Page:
A legislative effort to open some law-enforcement personnel records up to public scrutiny died a quiet death in the Capitol last week.
Under current law, police personnel files — including complaints filed against individual officers through internal-affairs units and independent civilian oversight agencies — are considered off-limits to the public. But Senate Bill 1286, authored by State Senator Mark Leno, would have mandated the release of substantiated complaints of civil-rights violations or excessive force. The bill also would have compelled the release of records of any death or serious injury involving a police officer, and would have asserted that confidentiality for police personnel records doesn’t apply to documents held by civilian-oversight agencies.
California’s legal architecture that allows law enforcement to withhold personnel records is viewed as among the most restrictive in the nation. It’s a product of section 832.7 of the state evidence code, which bars police departments from releasing personnel files to the public, and the 2006 state supreme court ruling of Copley Press v. San Diego, which closed off proceedings and documentation of independent-review agencies such as the San Francisco Police Commission and Oakland Citizens’ Police Review Board from the public and media.
One of the cities hit hardest by Copley Press was Oakland, where the proceedings and records of the Citizens’ Police Review Board provided a measure of insight into alleged misconduct by individual officers. Those records proved critical to a 2011 investigation by this reporter into OPD’s officer-involved shootings: pre-Copley complaints traced a pattern of excessive force by key officers who would later be involved in acrimonious, costly, and deadly shooting incidents.
Under SB 1286, the Internal Affairs investigations of the death of Irma Huerta Lopez and the conduct of her husband Brendan O’Brien, which is at the center of a sexual-misconduct scandal tearing the department apart, would have been eligible for release to the public.
SB 1286 cleared the Senate Public Safety Committee on April 12 by a 5-1 vote but failed this past Friday in an appropriations committee.
From the outset, Leno’s bill faced an uphill battle, with 29 law enforcement and labor groups lined up against it. A prior effort, Senate Bill 1019, introduced in 2007 by Leno and then-Sen. Gloria Romero, would’ve rolled back the restrictions placed on independent oversight agencies by the Copley Press v. San Diego ruling, passed the Senate, only to die in the Assembly Public Safety Committee after more than 100 police union representatives pressured legislators to oppose the bill. They warned that officers’ families and lives would be threatened by the transparency measure.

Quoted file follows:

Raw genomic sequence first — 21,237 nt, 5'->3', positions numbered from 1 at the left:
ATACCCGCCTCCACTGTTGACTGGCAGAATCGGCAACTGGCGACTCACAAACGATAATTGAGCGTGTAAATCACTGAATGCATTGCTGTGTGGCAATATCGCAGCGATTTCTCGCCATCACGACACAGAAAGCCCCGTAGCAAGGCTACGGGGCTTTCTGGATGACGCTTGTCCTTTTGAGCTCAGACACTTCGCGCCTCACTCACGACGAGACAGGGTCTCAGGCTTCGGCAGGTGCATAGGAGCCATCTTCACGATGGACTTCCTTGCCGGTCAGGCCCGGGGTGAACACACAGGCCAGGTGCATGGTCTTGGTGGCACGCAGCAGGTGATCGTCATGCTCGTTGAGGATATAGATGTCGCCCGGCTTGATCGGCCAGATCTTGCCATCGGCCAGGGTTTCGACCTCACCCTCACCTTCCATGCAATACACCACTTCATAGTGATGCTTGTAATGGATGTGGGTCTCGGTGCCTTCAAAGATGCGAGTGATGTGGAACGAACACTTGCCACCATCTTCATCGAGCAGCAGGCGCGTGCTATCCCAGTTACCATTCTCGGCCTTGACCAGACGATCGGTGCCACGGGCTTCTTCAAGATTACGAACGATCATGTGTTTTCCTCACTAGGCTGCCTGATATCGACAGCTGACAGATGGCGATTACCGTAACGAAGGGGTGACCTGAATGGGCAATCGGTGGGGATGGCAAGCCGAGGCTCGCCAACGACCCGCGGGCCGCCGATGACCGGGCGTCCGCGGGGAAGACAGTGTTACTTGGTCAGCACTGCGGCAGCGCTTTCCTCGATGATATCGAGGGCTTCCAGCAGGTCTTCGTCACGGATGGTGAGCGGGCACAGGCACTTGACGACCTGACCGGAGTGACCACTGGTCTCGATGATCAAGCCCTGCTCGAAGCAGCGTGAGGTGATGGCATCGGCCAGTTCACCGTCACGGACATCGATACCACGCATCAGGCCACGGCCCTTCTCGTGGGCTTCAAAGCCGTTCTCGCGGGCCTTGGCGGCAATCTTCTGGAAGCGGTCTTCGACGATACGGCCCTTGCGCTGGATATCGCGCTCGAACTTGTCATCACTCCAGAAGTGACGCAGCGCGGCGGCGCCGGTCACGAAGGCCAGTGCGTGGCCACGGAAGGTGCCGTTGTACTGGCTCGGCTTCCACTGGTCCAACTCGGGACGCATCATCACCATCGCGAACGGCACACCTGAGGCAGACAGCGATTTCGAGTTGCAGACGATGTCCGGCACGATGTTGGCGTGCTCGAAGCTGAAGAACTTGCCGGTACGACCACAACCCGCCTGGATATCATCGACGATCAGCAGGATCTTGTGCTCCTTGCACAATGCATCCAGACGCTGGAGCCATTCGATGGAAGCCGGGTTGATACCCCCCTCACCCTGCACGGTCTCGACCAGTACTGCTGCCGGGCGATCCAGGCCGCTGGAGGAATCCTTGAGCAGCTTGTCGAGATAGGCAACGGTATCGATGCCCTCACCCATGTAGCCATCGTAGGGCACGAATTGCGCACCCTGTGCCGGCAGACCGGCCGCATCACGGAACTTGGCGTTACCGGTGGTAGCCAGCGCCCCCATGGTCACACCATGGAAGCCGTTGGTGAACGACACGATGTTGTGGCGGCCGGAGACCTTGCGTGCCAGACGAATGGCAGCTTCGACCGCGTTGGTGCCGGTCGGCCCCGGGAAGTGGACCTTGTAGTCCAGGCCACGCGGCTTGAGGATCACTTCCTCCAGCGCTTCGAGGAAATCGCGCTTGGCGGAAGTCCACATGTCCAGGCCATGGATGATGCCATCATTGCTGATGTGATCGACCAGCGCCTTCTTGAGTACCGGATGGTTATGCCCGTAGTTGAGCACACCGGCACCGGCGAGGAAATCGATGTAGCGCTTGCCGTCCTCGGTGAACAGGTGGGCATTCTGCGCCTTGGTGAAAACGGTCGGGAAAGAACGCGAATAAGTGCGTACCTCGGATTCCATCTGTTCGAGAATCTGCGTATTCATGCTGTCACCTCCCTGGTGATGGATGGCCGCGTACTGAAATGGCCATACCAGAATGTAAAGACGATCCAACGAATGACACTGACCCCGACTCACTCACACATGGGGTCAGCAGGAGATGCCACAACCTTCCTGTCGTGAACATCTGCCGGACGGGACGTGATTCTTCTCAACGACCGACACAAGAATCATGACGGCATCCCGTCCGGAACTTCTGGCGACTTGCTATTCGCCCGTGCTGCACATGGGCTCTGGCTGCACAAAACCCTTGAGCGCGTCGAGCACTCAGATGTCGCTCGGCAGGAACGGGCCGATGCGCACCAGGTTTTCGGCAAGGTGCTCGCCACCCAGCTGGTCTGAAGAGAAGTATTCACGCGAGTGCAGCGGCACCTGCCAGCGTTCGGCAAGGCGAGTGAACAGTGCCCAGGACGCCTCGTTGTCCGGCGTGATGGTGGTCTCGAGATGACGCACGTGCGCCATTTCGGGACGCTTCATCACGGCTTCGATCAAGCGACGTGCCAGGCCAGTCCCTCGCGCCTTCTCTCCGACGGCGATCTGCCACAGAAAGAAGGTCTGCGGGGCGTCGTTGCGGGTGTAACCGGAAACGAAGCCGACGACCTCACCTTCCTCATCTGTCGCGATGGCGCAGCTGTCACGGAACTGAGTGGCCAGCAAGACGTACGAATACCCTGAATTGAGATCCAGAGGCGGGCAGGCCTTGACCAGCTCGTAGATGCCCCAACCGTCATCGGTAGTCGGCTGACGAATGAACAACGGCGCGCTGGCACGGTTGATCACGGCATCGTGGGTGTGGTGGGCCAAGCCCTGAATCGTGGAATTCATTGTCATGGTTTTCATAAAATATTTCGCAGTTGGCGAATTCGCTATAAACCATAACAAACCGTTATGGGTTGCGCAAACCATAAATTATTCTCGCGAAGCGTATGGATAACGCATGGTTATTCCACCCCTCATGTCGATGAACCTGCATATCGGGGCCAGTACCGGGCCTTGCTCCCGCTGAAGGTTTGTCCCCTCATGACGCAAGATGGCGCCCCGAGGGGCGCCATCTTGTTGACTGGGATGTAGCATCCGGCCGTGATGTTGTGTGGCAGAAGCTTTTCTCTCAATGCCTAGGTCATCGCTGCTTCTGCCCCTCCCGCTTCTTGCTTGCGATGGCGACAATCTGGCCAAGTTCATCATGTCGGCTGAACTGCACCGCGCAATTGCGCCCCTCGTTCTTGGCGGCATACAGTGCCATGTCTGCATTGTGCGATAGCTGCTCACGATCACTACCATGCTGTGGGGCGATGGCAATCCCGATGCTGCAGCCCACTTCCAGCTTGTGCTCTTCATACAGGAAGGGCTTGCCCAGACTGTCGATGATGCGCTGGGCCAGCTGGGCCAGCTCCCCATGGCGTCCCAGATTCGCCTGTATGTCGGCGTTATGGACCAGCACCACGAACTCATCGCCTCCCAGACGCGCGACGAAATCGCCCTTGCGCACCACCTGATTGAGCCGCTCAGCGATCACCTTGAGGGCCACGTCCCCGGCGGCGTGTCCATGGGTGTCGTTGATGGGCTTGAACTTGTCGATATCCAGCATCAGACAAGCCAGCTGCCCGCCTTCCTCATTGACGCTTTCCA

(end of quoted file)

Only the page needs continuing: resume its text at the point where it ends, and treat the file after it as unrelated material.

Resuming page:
This time around, law enforcement says their opposition wasn’t about keeping records secret. “We’re not opposed to transparency,” said Shaun Rundle, a government affairs and public safety specialist with the California Peace Officers’ Association, one of the largest law enforcement lobbying groups in Sacramento. “But the bill would have required significant costs to comply with the Public Records Act.” He added that some departments don’t even have enough cops on the street. “And the financial burden on those agencies would have been crushing,” he said.
Leno believed that the political atmosphere in California had changed following the Black Lives Matters demonstrations of 2014 and the subsequent national conversation over criminal-justice reforms. “I believe that civil society is dependent upon the dangerous and difficult work of law enforcement, but they cannot do their work without the trust of the community they serve,” he told the Express. “That trust has been seriously frayed.”
“We’re one of the most secretive states in the country,” Leno continued. “Right now, if you’re the victim of an incident and file a complaint against the officer, you may not have the ability to find out anything about that investigation. Tell me how that breeds trust?”
While drafting SB 1286, Leno’s staff and the American Civil Liberties Union examined laws regarding police records and transparency throughout the United States. According to their survey, California’s laws were more restrictive than those in twelve states with markedly more conservative political climates, including Missouri, Florida, and Ohio. “In Florida, any complaint is open to the public – even if the allegations are not substantiated,” Leno said.
A recent Cato Institute study found that in states where laws favor transparency for police records, there were fewer reported assaults on officers than in states like California with more restrictive laws.
“The status quo has to change; we have to rethink our approach to policing and police shootings,” said Peter Bibring, a staff attorney for the ACLU of California. “Since internal investigations and evaluations of officer-involved shootings from start to finish are deemed confidential, the public has no assurance that cops are being held accountable because the whole process happens behind closed doors.”